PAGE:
GRAPHIC. How much do you train in firearm retention? This officer shows us why that training is so important, and that empty-handed skills are very important for firearm carriers! I am glad this officer came out of it okay.
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Original video of this armed robber is available in our Instructor Development Portal.
News story on the officer involved shooting with details: https://get-asp.com/26my
What does this officer involved shooting teach us about firearm retention and use?
- In a deadly force encounter like this officer was involved in, decisions of life and death will be made in the blink of an eye. On the range and in class we have time to consider and to think and to reset and to make multiple attempts, but when the balloon goes up in real life you’ve got fractions of seconds to decide what the best course of action is to protect yourself. The way to be better at decision making in the heat of the moment is training, specifically scenario training and force-on-force training that is designed to work on decision-making skills under stress. It’s offered all over the country, so get training!
- Sometimes the danger that you must protect yourself and your family from isn’t evil, but is rather deranged. People who aren’t in their right faculties can be a real danger to your family, even if they are not inherently evil. You need the attitude, skills, and plan to protect yourself from evil AND from non-evil threats that pop up! This man didn’t try to take the officer’s firearm because he was necessarily evil, but he was not in his right mind for sure. The officer couldn’t do anything but what he did, though!
- To defend against this kind of attack, you need emotional fitness. Emotional fitness is defined as the ability to internally represent a situation or predicament to yourself in such a way as to make you strong and able to successfully defend yourself against it. Repeated practice and thousands of reps of sparring and self-defense absolutely build your emotional fitness to be able to handle whatever comes your way. The officer exhibited great emotional fitness to continue to fight for her firearm and continue to try to subdue the attacker.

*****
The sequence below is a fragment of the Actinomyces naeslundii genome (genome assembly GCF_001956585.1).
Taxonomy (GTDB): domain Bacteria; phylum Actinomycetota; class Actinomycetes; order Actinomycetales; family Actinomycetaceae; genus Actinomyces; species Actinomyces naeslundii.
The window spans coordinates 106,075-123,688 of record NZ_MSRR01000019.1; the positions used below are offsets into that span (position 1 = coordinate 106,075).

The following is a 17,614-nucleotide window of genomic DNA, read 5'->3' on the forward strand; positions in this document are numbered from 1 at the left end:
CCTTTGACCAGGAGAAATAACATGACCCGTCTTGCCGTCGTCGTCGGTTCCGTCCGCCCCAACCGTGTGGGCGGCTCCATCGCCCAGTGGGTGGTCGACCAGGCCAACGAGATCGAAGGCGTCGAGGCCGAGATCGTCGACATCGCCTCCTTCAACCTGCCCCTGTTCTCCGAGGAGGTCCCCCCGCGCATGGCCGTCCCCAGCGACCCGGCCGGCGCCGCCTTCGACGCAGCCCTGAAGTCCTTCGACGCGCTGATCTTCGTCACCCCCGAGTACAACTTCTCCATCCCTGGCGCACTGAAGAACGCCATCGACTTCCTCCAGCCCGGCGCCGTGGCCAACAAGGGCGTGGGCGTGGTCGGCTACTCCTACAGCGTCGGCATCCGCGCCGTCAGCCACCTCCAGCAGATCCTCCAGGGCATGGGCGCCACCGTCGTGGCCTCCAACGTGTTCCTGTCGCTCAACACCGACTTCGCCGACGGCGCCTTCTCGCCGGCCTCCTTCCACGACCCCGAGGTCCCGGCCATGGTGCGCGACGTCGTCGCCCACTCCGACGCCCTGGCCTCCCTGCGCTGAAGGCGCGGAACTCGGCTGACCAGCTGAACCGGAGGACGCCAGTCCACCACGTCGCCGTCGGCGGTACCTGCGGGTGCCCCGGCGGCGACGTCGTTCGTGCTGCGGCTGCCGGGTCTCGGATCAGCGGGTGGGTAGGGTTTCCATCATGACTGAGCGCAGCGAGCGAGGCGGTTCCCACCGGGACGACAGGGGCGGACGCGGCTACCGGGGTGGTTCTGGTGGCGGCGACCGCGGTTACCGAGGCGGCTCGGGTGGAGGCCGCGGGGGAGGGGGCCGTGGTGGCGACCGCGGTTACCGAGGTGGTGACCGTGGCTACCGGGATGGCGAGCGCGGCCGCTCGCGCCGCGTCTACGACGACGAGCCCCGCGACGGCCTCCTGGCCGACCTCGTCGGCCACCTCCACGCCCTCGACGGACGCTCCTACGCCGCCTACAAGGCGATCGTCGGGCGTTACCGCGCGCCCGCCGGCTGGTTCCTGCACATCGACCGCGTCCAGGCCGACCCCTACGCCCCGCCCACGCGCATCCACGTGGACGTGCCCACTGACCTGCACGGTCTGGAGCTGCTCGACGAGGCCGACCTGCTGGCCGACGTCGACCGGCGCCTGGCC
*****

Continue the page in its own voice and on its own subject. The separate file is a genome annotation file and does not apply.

- You must know how to fight to keep your firearm from being taken from you. Thankfully this officer did enough to keep her firearm! If you carry a gun or keep one nearby, you must do what it takes to keep unauthorized people from accessing it and using it against you. If it is on your person, you must be trained and proficient in keeping the gun from being taken from its holster. (yes, that means a quality belt, a quality holster, and if openly carried, at least level 2 retention; the only one I recommend is the Safariland ALS: http://amzn.to/1SjOirW ) If it is not on your person, it must not be accessible to unauthorized people. There can be no workarounds for this rule! Your force on force and empty-handed skills training must include training on firearms retention. And once the firearm is out of the holster, you need to train to keep it safe as well.
- If you have a firearm out, distance is your friend. A firearm has a functionally infinite range in a deadly force encounter. (yes, I know, that’s not 100% true…for the purposes of a self-defense fight, it is functionally true) If you are at contact distance to someone you have a firearm aimed at, you give them the ability to fight you for your firearm and negate the advantage you have. Therefore, if you have a gun on someone, stay out of range of their hands if at all possible! This officer certainly found out the truth of that statement, albeit the hard way.
Attitude. Skills. Plan.
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